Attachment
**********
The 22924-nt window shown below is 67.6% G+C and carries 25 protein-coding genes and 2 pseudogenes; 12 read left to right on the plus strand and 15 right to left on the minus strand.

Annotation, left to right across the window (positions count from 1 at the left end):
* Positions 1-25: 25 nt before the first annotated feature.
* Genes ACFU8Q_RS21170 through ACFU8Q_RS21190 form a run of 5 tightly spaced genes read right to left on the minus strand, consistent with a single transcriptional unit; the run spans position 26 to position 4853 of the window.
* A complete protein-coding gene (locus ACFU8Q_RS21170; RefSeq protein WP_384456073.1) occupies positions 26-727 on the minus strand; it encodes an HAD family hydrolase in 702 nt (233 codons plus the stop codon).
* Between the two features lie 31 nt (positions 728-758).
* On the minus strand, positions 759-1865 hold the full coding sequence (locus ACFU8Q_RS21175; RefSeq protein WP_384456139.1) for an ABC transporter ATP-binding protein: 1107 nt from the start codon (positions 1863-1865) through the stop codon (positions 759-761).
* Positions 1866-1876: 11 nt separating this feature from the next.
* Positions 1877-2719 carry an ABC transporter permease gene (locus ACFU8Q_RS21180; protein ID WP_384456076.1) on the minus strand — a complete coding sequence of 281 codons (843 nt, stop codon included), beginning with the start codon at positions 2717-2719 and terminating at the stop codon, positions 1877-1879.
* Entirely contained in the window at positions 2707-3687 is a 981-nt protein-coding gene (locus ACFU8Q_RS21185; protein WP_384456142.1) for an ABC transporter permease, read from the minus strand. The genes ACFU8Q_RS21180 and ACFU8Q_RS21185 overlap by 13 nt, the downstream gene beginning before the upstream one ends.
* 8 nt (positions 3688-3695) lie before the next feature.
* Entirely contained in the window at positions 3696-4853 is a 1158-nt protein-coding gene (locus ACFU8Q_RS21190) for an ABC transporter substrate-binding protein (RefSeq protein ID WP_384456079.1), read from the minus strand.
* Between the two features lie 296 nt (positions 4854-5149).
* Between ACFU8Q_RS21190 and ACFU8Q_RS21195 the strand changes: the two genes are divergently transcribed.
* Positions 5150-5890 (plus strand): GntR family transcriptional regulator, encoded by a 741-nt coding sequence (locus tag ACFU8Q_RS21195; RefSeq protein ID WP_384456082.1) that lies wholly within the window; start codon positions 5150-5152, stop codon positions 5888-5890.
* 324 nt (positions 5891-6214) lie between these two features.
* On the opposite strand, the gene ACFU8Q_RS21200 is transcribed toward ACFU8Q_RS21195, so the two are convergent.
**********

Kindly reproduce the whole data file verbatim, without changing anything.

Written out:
The 22924-nt window shown below is 67.6% G+C and carries 25 protein-coding genes and 2 pseudogenes; 12 read left to right on the plus strand and 15 right to left on the minus strand.

Annotation, left to right across the window (positions count from 1 at the left end):
* Positions 1-25: 25 nt before the first annotated feature.
* Genes ACFU8Q_RS21170 through ACFU8Q_RS21190 form a run of 5 tightly spaced genes read right to left on the minus strand, consistent with a single transcriptional unit; the run spans position 26 to position 4853 of the window.
* A complete protein-coding gene (locus ACFU8Q_RS21170; RefSeq protein WP_384456073.1) occupies positions 26-727 on the minus strand; it encodes an HAD family hydrolase in 702 nt (233 codons plus the stop codon).
* Between the two features lie 31 nt (positions 728-758).
* On the minus strand, positions 759-1865 hold the full coding sequence (locus ACFU8Q_RS21175; RefSeq protein WP_384456139.1) for an ABC transporter ATP-binding protein: 1107 nt from the start codon (positions 1863-1865) through the stop codon (positions 759-761).
* Positions 1866-1876: 11 nt separating this feature from the next.
* Positions 1877-2719 carry an ABC transporter permease gene (locus ACFU8Q_RS21180; protein ID WP_384456076.1) on the minus strand — a complete coding sequence of 281 codons (843 nt, stop codon included), beginning with the start codon at positions 2717-2719 and terminating at the stop codon, positions 1877-1879.
* Entirely contained in the window at positions 2707-3687 is a 981-nt protein-coding gene (locus ACFU8Q_RS21185; protein WP_384456142.1) for an ABC transporter permease, read from the minus strand. The genes ACFU8Q_RS21180 and ACFU8Q_RS21185 overlap by 13 nt, the downstream gene beginning before the upstream one ends.
* 8 nt (positions 3688-3695) lie before the next feature.
* Entirely contained in the window at positions 3696-4853 is a 1158-nt protein-coding gene (locus ACFU8Q_RS21190) for an ABC transporter substrate-binding protein (RefSeq protein ID WP_384456079.1), read from the minus strand.
* Between the two features lie 296 nt (positions 4854-5149).
* Between ACFU8Q_RS21190 and ACFU8Q_RS21195 the strand changes: the two genes are divergently transcribed.
* Positions 5150-5890 (plus strand): GntR family transcriptional regulator, encoded by a 741-nt coding sequence (locus tag ACFU8Q_RS21195; RefSeq protein ID WP_384456082.1) that lies wholly within the window; start codon positions 5150-5152, stop codon positions 5888-5890.
* 324 nt (positions 5891-6214) lie between these two features.
* On the opposite strand, the gene ACFU8Q_RS21200 is transcribed toward ACFU8Q_RS21195, so the two are convergent.